Putting a much-needed spotlight on water management issues across the globe, the World Water Forum in Mexico City - billed as a conference to address the needs of the world's poor - also proved to be a magnet for protests from those who feared it marked a step towards "privatization" of a basic public utility.

A massive police presence kept protestors away from the Forum site. Protests included street theater, but also some confrontations. This resident of Mexico City supported the demonstrations.

VOX POP (Spanish) David Garcia Ayala, resident of Mexico City:

"I am against the privatization of water, which is part of the global neo-liberal agenda. Water is a resource for all, for humans and for animals."

But the Forum was also a welcome opportunity for many to spotlight problems that are so vital, so basic, and so widespread that they tend to escape the attention of decision-makers and the media except during global meetings like this one.

SOUNDBITE (English) Vanessa Tobin UNICEF:

"There is one billion people in the world without water still. And those are mainly people in the poorest communities who don't have access to at least a bucket of water at a distance of 1 kilometer from their house. Things that we take so much for granted. And many people wondering around the rooms here still may not be aware that these basic issues are still a major problem."

A problem that can have an especially negative impact on the lives of women, some at the conference said.

SOUNDBITE (English) Susmita Shekhar, Sulabh International, India:

"Because In India, women face the biggest challenge as far as sanitation is concerned and there is no sanitation they have to go out in the dark be it dawn or dusk and they are open to molestation and other types of insults. And of course bad health."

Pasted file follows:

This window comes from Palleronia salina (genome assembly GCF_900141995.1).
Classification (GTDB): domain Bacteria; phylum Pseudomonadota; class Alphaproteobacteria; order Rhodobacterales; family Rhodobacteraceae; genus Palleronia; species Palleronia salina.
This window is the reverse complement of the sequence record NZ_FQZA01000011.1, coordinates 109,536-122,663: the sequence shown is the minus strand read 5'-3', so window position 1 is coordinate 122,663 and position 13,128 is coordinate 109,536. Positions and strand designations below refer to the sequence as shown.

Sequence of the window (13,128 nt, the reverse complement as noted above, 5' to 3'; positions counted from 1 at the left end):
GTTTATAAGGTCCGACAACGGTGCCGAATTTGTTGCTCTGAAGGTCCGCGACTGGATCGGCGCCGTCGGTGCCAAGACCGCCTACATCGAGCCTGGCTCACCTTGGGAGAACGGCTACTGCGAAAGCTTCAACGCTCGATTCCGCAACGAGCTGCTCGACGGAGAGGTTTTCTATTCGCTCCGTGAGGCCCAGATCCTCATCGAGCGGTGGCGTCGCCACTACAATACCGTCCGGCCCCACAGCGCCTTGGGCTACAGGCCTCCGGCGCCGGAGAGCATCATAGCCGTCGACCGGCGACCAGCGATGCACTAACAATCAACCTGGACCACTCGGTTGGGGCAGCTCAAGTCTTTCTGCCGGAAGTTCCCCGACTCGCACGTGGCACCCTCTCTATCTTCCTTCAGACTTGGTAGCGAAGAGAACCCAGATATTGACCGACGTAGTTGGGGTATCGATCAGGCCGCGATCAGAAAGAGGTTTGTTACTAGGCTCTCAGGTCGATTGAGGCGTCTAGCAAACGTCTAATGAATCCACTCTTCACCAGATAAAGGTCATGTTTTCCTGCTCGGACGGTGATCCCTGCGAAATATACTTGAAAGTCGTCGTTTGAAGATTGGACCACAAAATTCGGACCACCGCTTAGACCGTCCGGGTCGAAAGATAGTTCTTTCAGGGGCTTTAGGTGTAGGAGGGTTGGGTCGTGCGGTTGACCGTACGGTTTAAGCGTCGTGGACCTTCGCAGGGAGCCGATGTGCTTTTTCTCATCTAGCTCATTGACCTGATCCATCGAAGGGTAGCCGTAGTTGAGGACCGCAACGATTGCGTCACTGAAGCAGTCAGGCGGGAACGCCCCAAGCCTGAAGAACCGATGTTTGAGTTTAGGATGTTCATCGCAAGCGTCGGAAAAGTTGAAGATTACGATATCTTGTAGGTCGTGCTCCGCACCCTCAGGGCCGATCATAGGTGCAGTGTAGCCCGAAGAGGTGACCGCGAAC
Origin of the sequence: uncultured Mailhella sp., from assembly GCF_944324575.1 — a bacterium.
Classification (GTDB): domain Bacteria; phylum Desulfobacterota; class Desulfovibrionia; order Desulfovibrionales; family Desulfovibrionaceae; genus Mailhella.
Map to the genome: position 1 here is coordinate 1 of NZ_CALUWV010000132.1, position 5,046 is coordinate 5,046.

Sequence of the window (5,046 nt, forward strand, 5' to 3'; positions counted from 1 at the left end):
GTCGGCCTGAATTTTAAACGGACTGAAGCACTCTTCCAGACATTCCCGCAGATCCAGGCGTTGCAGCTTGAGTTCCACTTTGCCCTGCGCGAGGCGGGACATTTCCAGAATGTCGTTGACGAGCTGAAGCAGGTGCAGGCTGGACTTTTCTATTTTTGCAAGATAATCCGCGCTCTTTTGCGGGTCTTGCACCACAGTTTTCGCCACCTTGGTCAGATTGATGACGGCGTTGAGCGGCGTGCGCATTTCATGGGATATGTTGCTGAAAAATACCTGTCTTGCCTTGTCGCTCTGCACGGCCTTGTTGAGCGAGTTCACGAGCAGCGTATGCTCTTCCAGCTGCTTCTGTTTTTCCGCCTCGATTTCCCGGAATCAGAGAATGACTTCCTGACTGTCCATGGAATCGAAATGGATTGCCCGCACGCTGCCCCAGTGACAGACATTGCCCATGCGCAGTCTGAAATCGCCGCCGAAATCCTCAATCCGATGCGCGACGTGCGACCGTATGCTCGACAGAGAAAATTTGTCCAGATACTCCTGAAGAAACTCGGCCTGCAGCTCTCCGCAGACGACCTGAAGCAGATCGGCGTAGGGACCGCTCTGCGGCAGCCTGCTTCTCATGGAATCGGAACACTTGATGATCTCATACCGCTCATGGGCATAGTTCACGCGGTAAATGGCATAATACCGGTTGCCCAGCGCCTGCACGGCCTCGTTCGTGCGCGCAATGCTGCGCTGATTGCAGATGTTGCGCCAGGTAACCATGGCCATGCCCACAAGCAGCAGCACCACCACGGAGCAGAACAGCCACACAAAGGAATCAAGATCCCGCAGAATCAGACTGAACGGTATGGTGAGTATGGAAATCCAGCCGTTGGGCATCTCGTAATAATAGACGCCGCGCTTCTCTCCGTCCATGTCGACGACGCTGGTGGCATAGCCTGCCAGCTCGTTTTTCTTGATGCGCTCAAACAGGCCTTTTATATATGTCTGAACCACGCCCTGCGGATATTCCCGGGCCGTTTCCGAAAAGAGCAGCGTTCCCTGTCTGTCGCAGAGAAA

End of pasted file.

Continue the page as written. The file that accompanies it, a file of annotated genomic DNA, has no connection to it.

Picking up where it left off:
Water problems are all-too familiar to some residents of the Forum's host city, a huge urban area with more than 20 million people. Maria Candelaria Torres de Lopez lives in the neighborhood of Iztapalapa - a place plagued by water supply problems. The little water she gets comes through the makeshift pipe that leads into her apartment.

SOUNDBITE (Spanish) Maria Candelaria Torres de Lopez:

"Because the water is so dirty, sometimes we go for long periods without any water because the pipe gets clogged"

Her kitchen has no running water at all

SOUNDBITE (Spanish) Maria Candelaria Torres de Lopez:

"I have to bring all my dishes out there, and wash them there, because I only have water outdoors."

Her husband, a former bullfighter known as "El Marino" ('"The Sailor"), says the government trucks in water from time to time, but drivers won't deliver it unless they're given a generous "tip".

SOUNDBITE (Spanish) Gregorio Lopez "El Marino":

"They come and they demand money. So then we have to pass the hat around among all the neighbours, so they'll supply us with water."

In neighborhoods like this one access to water is still not a matter of life and death. But as the world population continues to grow, it may become just that for the generations to come.

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Locations: Mexico City, Mexico, North America, Mexico, Central America, Latin America and Caribbean
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ISRAEL: WEST BANK: WATER DISTRIBUTED TO PALESTINIANS
Title:
SD
Summary: ISRAEL: WEST BANK: WATER DISTRIBUTED TO PALESTINIANS
Story No: 138116
Source: APTN
Aspect Ratio: 4:3
Date: 01/07/1999 04:00 AM
People:
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English/Nat

A sight rarely seen in the West Bank -- Israeli's and Palestinians working together trying to fight a water shortage affecting the West Bank's Palestinian population.

The Israeli human rights organisation, Betselem, arrived in Beit Furik, a village near Nablus, with a water tank and bottles of mineral water to be distributed to thirsty Palestinians.

Betselem claims that it's only Palestinians suffering from a lack of water, not Israelis.

This bus arriving in the West Bank village of Beit Furik on Thursday was filled with Israeli human rights workers.

The workers, from the Israeli organisation, Betselem, are there to help Palestinian residents who are coping with a water shortage in their village.